This past week, a lot of people have asked me, "Are you really riding the bus?"

They ask because last week — in my utter disgust over high gas prices — I vowed in my weekly column that I would start riding the bus.

Have I? Yes and no. I do ride it, but not every day. My goal is to ride the bus most days of a given week.

UTA makes riding the bus pretty idiot proof. There's an online trip planner ( that asks you where you need to go and what time you need to be there. Plug in a few terms and you're set.

But you've got to be punctual. UTA's Web site recommends that riders arrive at a stop five to seven minutes early. I was about 30 seconds late Monday morning and I watched the westbound bus pull away without me. About 15 minutes later, another bus came. I was on time for that one.

As I think about it, being on time is the greatest anxiety when it comes to public transportation. Once I'm on board, I relax. The days I take the bus, I do not have to contend with the I-80 luge run, which is in the throes of bridge construction. It's nice not having to contend with narrow lanes, heavy traffic loads and the knuckleheads who don't abide by the 55 mph speed limit in the crowded corridor.

Riding the bus has meant a few fashion adjustments. If you ride the bus, it helps to wear sensible shoes. The first day of this experiment, I wore my favorite black, beaded sandals. They were just the thing for the concert I planned to attend with my friend Jennifer after work, but not such a great choice for tromping through the dirt and rocks of the park-and-ride lot near my house. Live and learn.

Since paying for transportation has largely involved swiping a debit or credit card across a reader at the gas pump, I wasn't sure how to pay for riding the bus. The first day of riding the bus, I asked the driver for a day pass. He politely told me that he didn't sell day passes, but I could purchase a one-way fare for $1.75. Fortunately, I had correct change.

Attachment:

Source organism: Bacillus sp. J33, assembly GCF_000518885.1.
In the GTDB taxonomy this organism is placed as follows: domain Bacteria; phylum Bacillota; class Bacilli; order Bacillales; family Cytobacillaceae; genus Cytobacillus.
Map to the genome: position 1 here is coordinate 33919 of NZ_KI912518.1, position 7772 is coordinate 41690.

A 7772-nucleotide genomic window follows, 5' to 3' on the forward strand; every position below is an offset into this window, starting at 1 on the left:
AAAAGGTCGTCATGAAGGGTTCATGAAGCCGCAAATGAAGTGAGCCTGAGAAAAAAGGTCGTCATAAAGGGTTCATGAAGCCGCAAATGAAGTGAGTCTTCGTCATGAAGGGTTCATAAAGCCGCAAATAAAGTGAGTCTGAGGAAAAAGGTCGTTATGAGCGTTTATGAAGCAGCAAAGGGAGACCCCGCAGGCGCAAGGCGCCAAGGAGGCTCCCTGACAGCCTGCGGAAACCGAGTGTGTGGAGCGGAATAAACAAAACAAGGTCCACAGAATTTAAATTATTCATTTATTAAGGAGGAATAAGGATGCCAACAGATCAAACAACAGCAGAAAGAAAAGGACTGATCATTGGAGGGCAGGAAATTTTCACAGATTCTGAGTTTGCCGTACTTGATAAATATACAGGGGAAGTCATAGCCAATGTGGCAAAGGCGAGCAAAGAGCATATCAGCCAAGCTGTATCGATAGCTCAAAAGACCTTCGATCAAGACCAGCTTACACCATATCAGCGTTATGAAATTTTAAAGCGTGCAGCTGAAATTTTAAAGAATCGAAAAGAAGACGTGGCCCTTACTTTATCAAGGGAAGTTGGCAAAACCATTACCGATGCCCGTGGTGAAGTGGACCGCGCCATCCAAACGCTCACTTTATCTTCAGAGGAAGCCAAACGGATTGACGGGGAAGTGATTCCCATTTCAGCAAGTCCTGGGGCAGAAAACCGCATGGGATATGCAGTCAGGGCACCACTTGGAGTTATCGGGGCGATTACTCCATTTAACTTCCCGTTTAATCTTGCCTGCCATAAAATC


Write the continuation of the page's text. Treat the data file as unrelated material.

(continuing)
After a second day of scrounging around for correct change, I bought tokens at the UTA storefront near my office. That's made things considerably easier.

The best thing about riding the bus was I didn't have to fill up my car with gas this past weekend. It did wonders for my mental health not to hand over $50 to big oil. I got a big kick out of reading that oil futures had topped $140 per barrel. Like most of you, I still drive, so I will continue to feel the pinch of high gasoline prices. But it felt good to do something proactive. A few days a week, at least, I am not a hostage to the world oil market, the recent fare increases approved by UTA's board of trustees not withstanding.

One thing that struck me as I rode the bus was the underutilized capacity of the bus line. There's room for a lot more of you. TRAX tends to be fairly crowded at rush hour, more so when our local colleges and university are in session, I'm told.

I ride the bus to the TRAX station. In some respects, I enjoy the bus ride more than the train. On TRAX, I often end up in seats facing backward. There's a reason those seats aren't occupied, right? Fortunately, I'm not prone to motion sickness but riding backward gives me the sensation that I'm on an amusement park ride. What can I say? I prefer to see where I'm headed, not where I've been.

As gas prices continue to climb — and they most likely will given the steady increase in oil futures — I wonder if more people will start taking the buses and TRAX. For a lot of reasons, I hope they do. I could use the company.

Marjorie Cortez, who hopes others will try UTA because if she can do it anybody can, is a Deseret News editorial writer. E-mail her at [email protected].